Recent changes to the .NET Frameworks can provide developers with the tools and best practices they need to make supporting a new version of a framework easier.

In a blog post written by Mike Rousos, a software engineer on the .NET team, he said that beginning with.NET Framework 4.0, all versions with a major version of 4.x install as in-place updates. This means that only one 4.x .NET Framework will be installed on a computer at a time, he wrote. Developers should test their apps on any versions of the .NET Framework that they are expected to run on, since there might be some changes between 4.x versions of the frameworks.

Functionality and compatibility are both concerns when updating the .NET Framework. Sometimes, compatibility issues occur unintentionally, and that is why the .NET Framework team has to address these changes with a solution known as “quirking,” said Rousos.

“Quirking refers to the compatibility issue mitigation of having two separate code paths in the .NET Framework and choosing which path to take based on the .NET Framework version that the application is targeting,” he wrote. “Because many .NET Framework compatibility issues are mitigated in this way, it’s possible to avoid many potential issues when running on newer .NET Framework versions by leaving the targeted .NET Framework version unchanged for an app.”

Developers can override quirking behavior by using application or machine configuration settings, and because of some technical limitations and security risks, not all compatibility issues can be quirked. Developers can also enable or disable individual compatibility quirks by setting compatibility switches to explicitly opt in or out of compatibility-affecting changes.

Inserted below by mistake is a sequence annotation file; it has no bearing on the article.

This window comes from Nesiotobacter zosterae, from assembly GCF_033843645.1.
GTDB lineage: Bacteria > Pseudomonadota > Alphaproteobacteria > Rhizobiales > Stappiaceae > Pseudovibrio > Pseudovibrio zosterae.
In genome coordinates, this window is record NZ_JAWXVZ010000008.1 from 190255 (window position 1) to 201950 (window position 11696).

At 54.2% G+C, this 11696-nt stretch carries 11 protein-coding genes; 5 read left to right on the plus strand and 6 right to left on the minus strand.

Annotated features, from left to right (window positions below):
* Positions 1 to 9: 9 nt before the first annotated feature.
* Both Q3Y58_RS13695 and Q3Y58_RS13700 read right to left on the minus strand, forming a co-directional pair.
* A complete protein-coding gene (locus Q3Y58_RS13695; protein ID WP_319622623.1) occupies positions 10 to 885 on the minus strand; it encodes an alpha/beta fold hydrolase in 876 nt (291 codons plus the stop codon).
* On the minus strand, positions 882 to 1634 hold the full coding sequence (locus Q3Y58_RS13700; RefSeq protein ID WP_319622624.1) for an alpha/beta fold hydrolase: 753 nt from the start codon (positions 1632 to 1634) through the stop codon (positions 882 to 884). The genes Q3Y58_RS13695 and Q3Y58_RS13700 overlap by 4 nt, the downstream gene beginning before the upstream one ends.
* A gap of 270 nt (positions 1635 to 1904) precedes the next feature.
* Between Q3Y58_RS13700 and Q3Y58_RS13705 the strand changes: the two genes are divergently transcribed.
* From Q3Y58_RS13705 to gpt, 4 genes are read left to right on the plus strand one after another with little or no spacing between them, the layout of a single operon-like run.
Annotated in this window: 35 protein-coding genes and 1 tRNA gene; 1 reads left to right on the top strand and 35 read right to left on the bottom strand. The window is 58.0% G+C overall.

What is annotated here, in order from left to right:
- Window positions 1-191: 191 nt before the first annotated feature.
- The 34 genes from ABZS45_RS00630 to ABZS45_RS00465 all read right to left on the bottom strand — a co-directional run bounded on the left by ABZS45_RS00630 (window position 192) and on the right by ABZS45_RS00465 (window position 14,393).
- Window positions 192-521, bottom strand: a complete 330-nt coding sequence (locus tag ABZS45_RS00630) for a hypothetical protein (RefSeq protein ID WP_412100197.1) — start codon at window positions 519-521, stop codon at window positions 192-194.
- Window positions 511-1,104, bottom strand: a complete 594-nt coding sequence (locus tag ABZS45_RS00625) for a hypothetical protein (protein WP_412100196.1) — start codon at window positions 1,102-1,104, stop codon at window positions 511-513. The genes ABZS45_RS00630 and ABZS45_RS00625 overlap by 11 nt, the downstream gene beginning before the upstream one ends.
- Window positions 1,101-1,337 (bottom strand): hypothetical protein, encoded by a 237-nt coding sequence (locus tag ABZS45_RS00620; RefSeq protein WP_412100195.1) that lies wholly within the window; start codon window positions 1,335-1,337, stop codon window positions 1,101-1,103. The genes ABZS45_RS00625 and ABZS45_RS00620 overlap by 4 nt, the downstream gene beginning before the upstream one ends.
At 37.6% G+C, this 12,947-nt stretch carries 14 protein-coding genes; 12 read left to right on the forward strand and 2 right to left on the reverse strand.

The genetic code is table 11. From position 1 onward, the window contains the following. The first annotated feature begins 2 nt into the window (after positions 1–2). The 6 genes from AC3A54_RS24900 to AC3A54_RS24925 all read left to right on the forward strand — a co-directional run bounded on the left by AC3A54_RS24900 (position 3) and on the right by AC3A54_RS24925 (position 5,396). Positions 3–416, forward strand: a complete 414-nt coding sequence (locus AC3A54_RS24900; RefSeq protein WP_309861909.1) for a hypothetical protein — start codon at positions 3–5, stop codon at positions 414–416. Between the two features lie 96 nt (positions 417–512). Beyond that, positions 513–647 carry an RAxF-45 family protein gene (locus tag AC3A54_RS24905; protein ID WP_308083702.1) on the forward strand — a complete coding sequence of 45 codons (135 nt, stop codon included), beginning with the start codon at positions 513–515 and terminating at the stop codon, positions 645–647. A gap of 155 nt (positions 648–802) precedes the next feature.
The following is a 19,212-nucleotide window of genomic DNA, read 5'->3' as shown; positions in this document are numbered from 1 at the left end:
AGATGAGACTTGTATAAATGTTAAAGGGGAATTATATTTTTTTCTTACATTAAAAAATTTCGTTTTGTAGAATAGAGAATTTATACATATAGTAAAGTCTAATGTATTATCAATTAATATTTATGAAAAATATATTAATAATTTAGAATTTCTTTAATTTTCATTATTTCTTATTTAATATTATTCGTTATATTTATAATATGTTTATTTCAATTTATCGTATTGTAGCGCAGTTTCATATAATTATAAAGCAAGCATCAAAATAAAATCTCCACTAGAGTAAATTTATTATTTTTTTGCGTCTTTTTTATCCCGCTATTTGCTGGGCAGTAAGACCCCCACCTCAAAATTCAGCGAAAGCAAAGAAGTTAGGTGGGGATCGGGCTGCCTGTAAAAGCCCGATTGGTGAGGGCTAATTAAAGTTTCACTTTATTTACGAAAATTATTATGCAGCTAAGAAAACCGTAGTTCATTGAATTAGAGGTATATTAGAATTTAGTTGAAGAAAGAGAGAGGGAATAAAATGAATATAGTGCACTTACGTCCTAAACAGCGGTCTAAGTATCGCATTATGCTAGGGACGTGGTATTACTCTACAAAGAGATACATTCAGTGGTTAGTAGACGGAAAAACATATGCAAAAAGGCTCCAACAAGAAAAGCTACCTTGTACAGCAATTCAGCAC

Since some compatibility issues cannot be avoided, Rousos recommended these best practices to developers so they can continue to keep their applications running on new versions of the .NET Framework:

  • Unless necessary, do not retarget existing projects to newer .NET Framework versions. This will minimize compatibility issues, he said.
  • If possible, use newer .NET Framework versions instead of older ones. Many compatibility issues in 4.x versions of the .NET Framework have been fixed in subsequent versions.
  • Test if an app is rebuilt using newer compilers. This could expose it to compiler compatibility issues (though these are rare, said Rousos).
  • Use compatibility tools like the API Portability Analyzer and .NET Framework Compatibility analyzers to identify potential problem areas.
  • Test an app on any .NET Framework version it is expected to run on.